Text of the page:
The End of the Trail
James Earle Fraser (1876-1953)
Plaster (approximately 17' x 14' x 5')
National Cowboy & Western Heritage Museum,
Sculpted by American-born artist James Earle Fraser, The End of the Trail has endured to become one of the most recognizable images in the United States. Many people are familiar with this representation of an American Indian on horseback, but few actually know the history of the piece. Originally, it was more than just an image on a postcard, belt buckle or beaded bracelet. It was a major sculptural work. And for its creator, it was more than just a sculpture. It was a meaningful reminder of a childhood spent on the American frontier.
About the Artist
James Earle Fraser grew up on the plains in Mitchell, South Dakota. There he had unique encounters with pioneers, hunters and fur trappers, and he befriended many of the Plains Natives. He often heard stories about the “doomed fate” of the Native people and sympathized with their suffering as westward expansion threatened to consume their lands. The experience of watching a young man in Mitchell carve chalkstone into different forms encouraged Fraser to begin sculpting. He later acknowledged that this significantly influenced his art career.
In the late 1880s, the Fraser family left their prairie life behind and moved to Minneapolis, a landscape that was much different from the flat, vast expanses of the West. The hills, lakes and trees provided the young Fraser with fresh subject matter for his artwork. His family then soon moved to Chicago, where at the age of 13, Fraser began his studies at the Art Institute. During this time, he was able to assist in the installation of sculpture at the World's Fair of 1893. Combined with his boyhood experiences on the plains of South Dakota, the sculptures of the American Indians featured at the Fair further encouraged Fraser to produce the image he had envisioned for The End of the Trail. He began making the model for the piece shortly afterwards.
Though Fraser won many awards for his work at the Art Institute, his father did not support his plan to continue his studies as an artist. He contacted Sir William Van Horne, a major railroad tycoon who was also a close family friend and a collector of great works of art, for his advice in assessing his son’s artistic abilities. Van Horne encouraged Fraser's studies in art, and his father agreed with the decision, allowing the young student to travel to Paris, France in 1897.
Fraser took a small, bronze version of The End of the Trail with him overseas, and in 1898 he won the John Wanamaker prize for the work at the American Artists Association exhibition in Paris. This prestigious award brought him the opportunity to study at the Beaux Arts school in Paris and the chance to assist Augustus Saint-Gaudens, the leading sculptor in the United States who had a strong influence on the development of Fraser’s style.
Above all, Fraser held the highest admiration for the work of Michelangelo, whose sculptures he had studied while at the Beaux-Arts school. But it was on a trip taken to Italy during his last year in Paris that Fraser encountered the classic works of this Renaissance master in person. The awe-inspiring journey encouraged Fraser to produce works on a monumental scale, and he kept this experience in mind as he returned to the United States in 1900. Working with Saint-Gaudens, Fraser found ways of rendering his forms in bronze and plaster with the same sense of emotion as Michelangelo.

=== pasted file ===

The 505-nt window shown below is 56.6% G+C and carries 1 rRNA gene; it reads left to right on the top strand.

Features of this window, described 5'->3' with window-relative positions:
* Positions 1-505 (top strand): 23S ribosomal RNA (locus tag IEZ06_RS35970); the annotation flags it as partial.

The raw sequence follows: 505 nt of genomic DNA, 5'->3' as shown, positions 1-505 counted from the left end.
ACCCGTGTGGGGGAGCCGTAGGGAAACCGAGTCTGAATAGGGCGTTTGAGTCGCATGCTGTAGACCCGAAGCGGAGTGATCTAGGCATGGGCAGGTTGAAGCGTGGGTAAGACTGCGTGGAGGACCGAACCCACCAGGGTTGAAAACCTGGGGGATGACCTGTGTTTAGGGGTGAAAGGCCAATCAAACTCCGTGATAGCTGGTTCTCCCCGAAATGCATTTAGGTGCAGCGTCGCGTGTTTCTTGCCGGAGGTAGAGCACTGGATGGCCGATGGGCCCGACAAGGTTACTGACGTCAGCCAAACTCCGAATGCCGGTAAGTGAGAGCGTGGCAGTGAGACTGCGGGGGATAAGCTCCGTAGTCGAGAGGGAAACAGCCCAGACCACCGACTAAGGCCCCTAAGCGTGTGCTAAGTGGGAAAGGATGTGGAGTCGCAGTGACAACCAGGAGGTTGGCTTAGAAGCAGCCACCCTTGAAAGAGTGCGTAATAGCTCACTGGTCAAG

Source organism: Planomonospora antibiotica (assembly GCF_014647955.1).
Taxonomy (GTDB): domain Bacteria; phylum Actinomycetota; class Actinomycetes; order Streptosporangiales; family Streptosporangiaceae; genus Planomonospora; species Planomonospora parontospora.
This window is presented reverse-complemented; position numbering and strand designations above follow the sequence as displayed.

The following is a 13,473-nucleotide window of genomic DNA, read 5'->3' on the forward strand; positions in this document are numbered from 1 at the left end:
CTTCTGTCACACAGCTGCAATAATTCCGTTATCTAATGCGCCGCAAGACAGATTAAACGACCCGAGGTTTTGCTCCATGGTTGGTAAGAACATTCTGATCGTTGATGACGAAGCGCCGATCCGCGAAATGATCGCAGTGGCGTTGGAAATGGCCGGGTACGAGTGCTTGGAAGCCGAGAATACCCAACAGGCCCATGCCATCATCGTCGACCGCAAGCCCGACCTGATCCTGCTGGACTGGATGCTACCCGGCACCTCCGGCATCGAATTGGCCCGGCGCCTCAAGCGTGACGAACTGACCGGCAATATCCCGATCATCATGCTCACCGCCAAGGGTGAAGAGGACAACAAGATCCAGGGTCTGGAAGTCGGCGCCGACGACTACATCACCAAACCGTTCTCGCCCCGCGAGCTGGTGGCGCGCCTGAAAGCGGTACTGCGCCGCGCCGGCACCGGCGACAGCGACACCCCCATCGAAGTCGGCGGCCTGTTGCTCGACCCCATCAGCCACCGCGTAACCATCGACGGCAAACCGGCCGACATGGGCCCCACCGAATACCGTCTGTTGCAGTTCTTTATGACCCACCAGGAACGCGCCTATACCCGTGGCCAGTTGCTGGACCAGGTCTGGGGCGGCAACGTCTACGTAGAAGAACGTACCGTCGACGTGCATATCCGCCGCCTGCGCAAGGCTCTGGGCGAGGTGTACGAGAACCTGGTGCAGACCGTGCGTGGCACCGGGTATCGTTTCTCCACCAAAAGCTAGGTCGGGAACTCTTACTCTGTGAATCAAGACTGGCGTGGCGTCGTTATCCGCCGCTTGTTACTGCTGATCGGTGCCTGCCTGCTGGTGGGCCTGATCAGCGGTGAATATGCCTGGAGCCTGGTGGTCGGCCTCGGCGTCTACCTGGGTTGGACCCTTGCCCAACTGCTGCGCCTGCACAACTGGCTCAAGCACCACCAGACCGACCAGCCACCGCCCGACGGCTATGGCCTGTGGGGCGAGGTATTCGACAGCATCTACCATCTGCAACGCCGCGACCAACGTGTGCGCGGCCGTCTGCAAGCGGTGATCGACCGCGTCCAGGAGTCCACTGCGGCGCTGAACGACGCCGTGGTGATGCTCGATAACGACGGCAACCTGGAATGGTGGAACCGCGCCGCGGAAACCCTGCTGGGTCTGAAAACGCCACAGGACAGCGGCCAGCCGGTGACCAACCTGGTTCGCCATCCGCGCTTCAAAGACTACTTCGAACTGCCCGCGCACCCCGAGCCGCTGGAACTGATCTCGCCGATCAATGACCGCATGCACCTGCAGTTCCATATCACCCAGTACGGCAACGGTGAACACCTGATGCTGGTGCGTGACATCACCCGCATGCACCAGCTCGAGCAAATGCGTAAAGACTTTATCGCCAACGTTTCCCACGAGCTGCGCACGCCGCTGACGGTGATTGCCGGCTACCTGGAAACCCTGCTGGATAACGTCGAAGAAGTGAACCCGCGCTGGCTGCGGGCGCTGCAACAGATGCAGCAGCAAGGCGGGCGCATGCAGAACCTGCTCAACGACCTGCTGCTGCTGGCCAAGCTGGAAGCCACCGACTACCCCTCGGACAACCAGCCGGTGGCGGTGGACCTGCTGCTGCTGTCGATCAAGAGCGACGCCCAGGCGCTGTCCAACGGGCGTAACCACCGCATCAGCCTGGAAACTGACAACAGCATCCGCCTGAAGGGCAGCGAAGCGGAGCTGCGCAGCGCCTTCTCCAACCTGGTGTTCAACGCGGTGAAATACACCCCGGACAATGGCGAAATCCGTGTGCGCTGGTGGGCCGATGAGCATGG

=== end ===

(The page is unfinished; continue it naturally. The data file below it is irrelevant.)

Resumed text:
In 1901 Fraser completed his first commission, the Saint-Gaudens Medal, for the Pan-American Exposition in Buffalo, New York. This work helped to establish the artist and brought further commissions, including his most famous piece, a monumental version of The End of the Trail created exclusively for the 1915 Panama-Pacific International Exposition in San Francisco, California.
About the Artwork
After returning to the United States, Fraser made several changes to his small bronze of The End of the Trail for the 1915 sculpture. The artist struggled with which image of the Native American would be the most appropriate to depict--a vanishing race of savage warriors or the transformation of proud, spiritual people into the next century.
Choosing the latter option, Fraser replaced the buffalo shield that appeared in earlier versions of the piece with a medicine bag. Combined with the presence of a strong wind whisking behind the figure and his horse, these details represent the spiritual side of the Native people. Another prominent change made specifically for this piece was the removal of part of the buffalo hide robe, exposing the musculature of the figure and representing the strength of the Native American.
Placed in the Court of Palms at the entrance to the Expo, this compelling image greeted almost 19 million visitors. Fraser’s piece was such a great success that he was awarded the gold medal for sculpture, and The End of the Trail quickly gained widespread recognition. Following the conclusion of the Exposition, many artists wished to have their sculptures cast in bronze, but this was not possible since the United States entered into World War I, and the materials for making bronze became very scarce. Thus, the plaster sculptures were tossed into a mud pit at Marina Park.
Residents of Tulare County, California, rescued The End of Trail in 1919 and relocated the piece to Mooney Grove Park, near Visalia, California. In 1968 the National Cowboy & Western Heritage Museum acquired the plaster piece, had the plaster piece cast in bronze, and returned the cast sculpture to Mooney Grove Park.